The challenge of the region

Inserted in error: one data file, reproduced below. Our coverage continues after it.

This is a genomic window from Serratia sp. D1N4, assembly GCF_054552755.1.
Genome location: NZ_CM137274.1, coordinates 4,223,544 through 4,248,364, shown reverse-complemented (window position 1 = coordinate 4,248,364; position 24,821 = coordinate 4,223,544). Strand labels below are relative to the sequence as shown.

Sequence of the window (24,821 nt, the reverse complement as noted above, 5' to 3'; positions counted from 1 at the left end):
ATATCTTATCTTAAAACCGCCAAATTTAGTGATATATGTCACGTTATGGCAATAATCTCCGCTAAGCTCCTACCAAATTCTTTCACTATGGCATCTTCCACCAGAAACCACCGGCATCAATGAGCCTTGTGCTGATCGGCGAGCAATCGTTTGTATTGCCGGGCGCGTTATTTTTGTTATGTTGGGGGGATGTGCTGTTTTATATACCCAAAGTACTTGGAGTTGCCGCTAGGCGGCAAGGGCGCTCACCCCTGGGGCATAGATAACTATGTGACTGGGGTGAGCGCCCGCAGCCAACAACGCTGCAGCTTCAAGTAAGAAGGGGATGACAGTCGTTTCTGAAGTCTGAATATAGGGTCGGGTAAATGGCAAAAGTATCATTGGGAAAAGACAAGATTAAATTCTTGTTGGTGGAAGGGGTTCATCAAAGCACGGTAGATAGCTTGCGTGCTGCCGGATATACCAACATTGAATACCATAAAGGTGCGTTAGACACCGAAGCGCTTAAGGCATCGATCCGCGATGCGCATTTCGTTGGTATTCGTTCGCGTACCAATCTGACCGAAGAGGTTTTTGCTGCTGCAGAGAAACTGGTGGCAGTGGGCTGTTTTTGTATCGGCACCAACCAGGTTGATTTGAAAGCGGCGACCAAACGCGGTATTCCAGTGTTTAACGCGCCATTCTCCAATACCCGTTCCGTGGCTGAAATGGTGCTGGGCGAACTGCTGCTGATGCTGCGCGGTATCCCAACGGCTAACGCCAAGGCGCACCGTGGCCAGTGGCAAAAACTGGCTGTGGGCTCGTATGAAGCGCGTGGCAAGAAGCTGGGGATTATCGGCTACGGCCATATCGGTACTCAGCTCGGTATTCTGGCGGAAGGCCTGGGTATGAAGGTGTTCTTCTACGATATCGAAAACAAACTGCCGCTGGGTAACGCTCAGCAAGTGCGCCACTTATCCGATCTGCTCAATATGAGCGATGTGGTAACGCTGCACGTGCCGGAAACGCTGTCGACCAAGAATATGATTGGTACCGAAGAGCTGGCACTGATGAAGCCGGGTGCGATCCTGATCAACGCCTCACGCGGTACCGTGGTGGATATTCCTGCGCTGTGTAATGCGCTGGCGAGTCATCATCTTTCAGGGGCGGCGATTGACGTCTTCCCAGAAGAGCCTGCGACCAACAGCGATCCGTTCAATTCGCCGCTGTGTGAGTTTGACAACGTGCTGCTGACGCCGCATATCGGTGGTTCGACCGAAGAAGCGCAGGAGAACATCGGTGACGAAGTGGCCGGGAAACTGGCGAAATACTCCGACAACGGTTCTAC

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As mentioned, East Asia can be seen as providing many challenges for anthropologists. For example, as Kelly (1991) has noted, Japan specialists are studying a powerful nation, with great wealth, literacy, and, significantly, with an extensive and independent academic establishment. The implications, for anthropologists, of turning to the study of cultures with ancient literate and scholarly traditions have scarcely begun to be considered. One potential difficulty is that by becoming specialized (or over-specialized) in local concerns (a specialization that is virtually limitless through, for instance, a consideration of Chinese history), it will become difficult for anthropologists of East Asia to relate their findings to anthropologists who rely more fully, in other regions, on the traditional ‘long conversation’ of participant observation.